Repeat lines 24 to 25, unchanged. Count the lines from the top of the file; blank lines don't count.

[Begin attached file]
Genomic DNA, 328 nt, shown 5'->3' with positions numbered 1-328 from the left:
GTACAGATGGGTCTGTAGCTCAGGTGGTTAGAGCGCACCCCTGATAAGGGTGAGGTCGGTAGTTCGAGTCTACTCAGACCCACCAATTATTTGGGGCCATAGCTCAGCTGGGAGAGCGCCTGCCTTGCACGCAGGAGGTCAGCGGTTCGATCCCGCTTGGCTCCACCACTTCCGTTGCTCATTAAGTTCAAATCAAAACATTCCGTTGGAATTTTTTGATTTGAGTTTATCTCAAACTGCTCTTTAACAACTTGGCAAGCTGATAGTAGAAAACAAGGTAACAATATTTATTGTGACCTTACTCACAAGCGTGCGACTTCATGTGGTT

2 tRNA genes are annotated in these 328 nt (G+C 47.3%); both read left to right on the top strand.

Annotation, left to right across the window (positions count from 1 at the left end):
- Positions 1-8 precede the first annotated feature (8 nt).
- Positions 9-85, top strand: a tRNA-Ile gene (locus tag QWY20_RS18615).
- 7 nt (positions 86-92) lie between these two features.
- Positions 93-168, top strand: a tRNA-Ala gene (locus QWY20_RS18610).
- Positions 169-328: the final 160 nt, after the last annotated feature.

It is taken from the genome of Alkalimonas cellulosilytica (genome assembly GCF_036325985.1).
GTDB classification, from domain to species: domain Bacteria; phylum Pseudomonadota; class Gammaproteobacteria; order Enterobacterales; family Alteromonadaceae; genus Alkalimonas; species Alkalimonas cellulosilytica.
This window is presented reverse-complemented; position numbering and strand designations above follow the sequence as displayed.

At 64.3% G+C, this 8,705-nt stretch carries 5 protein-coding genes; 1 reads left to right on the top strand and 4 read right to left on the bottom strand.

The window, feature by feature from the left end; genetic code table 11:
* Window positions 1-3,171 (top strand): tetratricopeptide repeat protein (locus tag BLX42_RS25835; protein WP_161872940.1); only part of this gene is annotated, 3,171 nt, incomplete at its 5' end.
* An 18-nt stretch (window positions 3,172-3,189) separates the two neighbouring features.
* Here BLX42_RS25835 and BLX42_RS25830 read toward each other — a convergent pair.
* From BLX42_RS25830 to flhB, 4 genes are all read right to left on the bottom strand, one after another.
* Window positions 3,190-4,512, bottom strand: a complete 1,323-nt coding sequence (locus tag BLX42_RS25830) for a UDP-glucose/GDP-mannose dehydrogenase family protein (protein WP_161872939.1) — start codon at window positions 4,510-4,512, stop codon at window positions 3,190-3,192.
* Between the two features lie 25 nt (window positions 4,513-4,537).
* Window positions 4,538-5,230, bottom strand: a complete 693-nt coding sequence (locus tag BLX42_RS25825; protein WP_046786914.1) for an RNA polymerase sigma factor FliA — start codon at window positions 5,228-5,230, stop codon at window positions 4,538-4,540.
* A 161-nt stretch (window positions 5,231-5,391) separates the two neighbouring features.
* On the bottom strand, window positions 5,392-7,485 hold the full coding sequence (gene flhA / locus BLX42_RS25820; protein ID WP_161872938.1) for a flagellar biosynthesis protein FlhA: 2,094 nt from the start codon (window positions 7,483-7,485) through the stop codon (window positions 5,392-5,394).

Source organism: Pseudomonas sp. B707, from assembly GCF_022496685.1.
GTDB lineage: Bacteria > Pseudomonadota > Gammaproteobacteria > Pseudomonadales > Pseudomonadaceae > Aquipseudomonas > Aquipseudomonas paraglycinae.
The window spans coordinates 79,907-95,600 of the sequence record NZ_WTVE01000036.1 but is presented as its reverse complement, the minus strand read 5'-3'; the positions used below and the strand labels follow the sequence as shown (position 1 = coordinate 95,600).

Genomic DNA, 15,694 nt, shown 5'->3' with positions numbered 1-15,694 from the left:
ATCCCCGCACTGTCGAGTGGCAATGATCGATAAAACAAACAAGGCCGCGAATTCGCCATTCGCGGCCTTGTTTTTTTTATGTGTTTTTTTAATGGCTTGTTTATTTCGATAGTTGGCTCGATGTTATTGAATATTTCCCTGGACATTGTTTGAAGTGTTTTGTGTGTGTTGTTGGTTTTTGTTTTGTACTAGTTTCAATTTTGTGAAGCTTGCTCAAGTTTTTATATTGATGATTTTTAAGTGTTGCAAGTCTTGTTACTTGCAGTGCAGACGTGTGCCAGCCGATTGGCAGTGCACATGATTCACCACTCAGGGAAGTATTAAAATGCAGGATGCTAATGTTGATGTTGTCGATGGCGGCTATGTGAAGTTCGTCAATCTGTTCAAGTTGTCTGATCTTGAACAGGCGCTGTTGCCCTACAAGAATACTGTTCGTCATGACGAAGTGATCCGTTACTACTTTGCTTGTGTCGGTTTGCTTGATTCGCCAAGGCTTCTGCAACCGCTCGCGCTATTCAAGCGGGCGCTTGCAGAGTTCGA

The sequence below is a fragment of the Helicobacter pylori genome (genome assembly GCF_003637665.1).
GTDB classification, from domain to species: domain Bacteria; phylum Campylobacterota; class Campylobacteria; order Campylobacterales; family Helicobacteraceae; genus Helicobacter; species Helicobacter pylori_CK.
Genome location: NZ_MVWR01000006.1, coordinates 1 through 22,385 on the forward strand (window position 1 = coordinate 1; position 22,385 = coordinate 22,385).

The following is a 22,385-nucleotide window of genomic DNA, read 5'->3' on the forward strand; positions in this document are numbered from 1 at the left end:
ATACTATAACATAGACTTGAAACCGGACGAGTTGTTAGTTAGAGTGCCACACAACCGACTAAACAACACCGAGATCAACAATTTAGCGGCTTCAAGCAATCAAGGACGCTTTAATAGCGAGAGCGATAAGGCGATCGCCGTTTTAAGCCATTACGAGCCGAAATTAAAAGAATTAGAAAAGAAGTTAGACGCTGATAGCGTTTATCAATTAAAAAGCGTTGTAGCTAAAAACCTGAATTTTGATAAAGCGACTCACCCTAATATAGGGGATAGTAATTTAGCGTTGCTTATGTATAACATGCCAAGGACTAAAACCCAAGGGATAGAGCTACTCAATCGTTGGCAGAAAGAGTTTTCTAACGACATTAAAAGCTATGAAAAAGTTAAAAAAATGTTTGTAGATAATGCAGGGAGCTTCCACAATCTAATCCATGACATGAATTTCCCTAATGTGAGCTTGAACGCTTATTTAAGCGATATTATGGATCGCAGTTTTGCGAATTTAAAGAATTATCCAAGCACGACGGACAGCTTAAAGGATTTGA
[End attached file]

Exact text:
Source organism: Pseudomonas sp. B707, from assembly GCF_022496685.1.
GTDB lineage: Bacteria > Pseudomonadota > Gammaproteobacteria > Pseudomonadales > Pseudomonadaceae > Aquipseudomonas > Aquipseudomonas paraglycinae.